Marijuana Growers Put on T-Shirts to Convince Sacramento They’re a Political Force…and It Appears to Work

I am a farmer

Group photo of many of the supporters of AB243 at the Capitol. They look more like a community baseball team than the stereotype of marijuana growers.

Moving from the black market into the bright light of political influence, means that more and more marijuana growers (or cannabis farmers as these prefer to be called) must step forward and acknowledge what they do. Not a comfortable position. No one wants to nabbed by a federal government still uncomfortably likely to swat a few pesky pot planters.

Yet, yesterday, at the Capitol in Sacramento, dozens of marijuana growers and their supporters, many from Humboldt and surrounding counties, donned “I am a farmer” t-shirts as they converged on a hearing for Assembly Bill 243–Medical Marijuana Cultivation. (Some non-growers wore matching “I love a farmer” shirts.) Two local organizations with large grower constituencies, Emerald Growers Association (EGA) and California Cannabis Voice (CCV,) coordinated the gathering in support of the bill. The two are positioning their memberships to become a political force in California.


The coordinated t-shirts worn by many supporters of AB243 highlighted the proportionately large numbers of supporters of the bill. (Because of the size of the area, many of the members are not pictured because they are outside the room in the overflow section.) [Image from a tweet posted by Danielle Burkhart, the assistant executive director for CCV.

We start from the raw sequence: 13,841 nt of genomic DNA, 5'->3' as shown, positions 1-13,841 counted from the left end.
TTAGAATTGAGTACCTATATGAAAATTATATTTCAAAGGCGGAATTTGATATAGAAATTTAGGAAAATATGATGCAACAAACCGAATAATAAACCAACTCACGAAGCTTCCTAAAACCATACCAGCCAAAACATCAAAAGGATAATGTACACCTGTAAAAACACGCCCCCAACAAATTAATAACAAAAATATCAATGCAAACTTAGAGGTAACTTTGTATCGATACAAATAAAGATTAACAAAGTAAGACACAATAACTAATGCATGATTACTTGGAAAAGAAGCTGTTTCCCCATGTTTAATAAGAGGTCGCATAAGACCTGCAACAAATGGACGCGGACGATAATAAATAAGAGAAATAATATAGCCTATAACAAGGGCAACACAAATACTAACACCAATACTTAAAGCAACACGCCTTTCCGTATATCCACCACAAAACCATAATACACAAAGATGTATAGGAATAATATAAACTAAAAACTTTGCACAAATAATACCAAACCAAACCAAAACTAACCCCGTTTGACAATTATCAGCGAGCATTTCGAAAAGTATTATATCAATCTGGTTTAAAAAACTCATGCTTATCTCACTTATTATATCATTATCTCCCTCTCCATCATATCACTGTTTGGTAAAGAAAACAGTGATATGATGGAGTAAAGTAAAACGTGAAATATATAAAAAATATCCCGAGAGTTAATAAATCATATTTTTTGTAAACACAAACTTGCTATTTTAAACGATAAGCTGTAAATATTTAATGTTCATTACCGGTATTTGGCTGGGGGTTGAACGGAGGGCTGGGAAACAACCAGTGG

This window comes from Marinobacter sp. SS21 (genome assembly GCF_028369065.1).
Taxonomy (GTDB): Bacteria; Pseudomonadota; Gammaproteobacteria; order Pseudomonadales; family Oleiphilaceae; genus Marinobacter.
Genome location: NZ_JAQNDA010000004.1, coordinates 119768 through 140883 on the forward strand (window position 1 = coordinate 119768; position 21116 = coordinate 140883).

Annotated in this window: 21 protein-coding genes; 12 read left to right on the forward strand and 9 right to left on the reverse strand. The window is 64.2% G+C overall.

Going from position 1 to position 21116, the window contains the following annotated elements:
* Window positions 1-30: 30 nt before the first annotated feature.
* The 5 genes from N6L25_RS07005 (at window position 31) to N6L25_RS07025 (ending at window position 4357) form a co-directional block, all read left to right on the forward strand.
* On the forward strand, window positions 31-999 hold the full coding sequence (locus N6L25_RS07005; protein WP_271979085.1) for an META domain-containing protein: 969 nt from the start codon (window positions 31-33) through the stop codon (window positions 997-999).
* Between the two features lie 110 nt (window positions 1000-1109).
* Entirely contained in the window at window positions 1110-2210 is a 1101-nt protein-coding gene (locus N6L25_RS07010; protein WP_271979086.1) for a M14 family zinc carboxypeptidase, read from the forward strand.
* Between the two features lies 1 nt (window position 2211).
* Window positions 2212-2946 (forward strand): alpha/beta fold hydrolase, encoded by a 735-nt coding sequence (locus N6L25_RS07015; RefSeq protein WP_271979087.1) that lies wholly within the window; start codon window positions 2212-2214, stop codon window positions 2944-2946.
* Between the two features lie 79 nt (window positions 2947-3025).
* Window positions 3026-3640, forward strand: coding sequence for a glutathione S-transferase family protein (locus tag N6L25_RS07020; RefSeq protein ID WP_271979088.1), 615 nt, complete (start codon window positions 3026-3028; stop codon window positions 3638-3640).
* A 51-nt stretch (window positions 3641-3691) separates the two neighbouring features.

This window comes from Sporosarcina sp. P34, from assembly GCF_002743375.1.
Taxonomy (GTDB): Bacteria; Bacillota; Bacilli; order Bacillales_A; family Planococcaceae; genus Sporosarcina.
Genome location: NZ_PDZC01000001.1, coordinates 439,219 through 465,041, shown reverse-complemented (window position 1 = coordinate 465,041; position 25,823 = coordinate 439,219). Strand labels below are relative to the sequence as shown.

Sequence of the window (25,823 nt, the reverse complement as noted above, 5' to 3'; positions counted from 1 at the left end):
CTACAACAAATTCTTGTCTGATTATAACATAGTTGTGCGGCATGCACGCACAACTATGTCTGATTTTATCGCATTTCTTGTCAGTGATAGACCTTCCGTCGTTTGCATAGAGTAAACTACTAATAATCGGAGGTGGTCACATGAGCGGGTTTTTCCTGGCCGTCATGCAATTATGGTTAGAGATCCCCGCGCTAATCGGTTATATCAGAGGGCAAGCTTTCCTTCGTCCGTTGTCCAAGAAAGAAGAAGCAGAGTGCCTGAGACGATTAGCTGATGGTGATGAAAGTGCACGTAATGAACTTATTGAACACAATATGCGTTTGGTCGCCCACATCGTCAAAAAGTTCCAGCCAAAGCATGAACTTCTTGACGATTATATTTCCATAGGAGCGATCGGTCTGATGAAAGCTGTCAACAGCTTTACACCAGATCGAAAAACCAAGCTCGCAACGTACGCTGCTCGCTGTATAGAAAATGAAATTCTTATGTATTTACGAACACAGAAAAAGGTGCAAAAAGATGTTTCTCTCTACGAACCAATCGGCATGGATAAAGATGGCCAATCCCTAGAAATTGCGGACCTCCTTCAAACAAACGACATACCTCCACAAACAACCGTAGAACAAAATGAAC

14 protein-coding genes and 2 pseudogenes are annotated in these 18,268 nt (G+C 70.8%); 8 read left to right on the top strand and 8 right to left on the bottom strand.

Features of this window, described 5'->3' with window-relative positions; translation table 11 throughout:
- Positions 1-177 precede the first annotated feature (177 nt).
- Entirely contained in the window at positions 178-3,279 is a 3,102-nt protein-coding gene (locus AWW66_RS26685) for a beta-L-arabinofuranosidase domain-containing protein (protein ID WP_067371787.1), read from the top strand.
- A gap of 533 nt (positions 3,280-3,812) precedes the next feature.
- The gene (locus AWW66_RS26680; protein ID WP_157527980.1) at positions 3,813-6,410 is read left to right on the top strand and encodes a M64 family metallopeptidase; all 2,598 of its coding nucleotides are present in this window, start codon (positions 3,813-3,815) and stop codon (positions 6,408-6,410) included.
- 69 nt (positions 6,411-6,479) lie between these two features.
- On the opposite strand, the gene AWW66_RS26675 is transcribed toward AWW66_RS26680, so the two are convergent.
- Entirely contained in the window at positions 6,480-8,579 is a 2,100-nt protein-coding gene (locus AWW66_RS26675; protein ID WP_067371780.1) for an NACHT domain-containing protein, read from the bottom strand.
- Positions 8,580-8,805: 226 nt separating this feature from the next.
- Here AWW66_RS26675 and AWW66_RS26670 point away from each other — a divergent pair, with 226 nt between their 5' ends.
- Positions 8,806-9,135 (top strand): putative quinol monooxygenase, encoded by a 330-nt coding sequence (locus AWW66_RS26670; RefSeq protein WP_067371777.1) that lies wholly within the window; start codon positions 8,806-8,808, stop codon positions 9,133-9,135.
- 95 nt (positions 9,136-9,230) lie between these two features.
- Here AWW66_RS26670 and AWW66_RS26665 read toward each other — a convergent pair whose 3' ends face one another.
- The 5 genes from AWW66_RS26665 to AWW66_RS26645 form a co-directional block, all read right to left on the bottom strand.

Becoming a force means stepping into the light of scrutiny. Danielle Burkhart from Humboldt said she wore the green t-shirt to the hearing. “I did it because I am a farmer,” she stated. “We aren’t criminals. Every other agricultural industry on the planet takes pride in their product and we should too.”

The bill’s author, Assemblyperson Jim Wood, represents the extended Emerald Triangle which reaches from Del Norte County to Sonoma and includes Trinity County to the east. The bill’s purpose, he said was to “address the environmental impacts of medical marijuana cultivation…to mitigate the impact of the crop on California’s water quality and supply.” The bill would require that all medical marijuana growers get a permit and comply with existing environmental laws and allow inspections of their plants.

An article that came out Monday and has been picked up by media outlets around the country highlights the efforts that EGA and CCV have made to show growers as friendly farmers to the public and lawmakers. The article states,

Hezikiah Allan

Hezekiah Allen [Image from a tweet posted by Danielle Burkhart, the assistant executive director for CCV.]

They decided to highlight their community as consisting largely of responsible farmers who are good environmentalists and employers but have been forced to operate as outlaws and unfairly lumped in with unscrupulous drug gangs that steal water for illegal pot grows on public lands. “The more consistent we can be in reminding people that unregulated agriculture is the problem and for all of the problems the solution is regulation, the better off we’ll be,” said Emerald Growers Association Executive Director Hezekiah Allen, a third-generation pot farmer.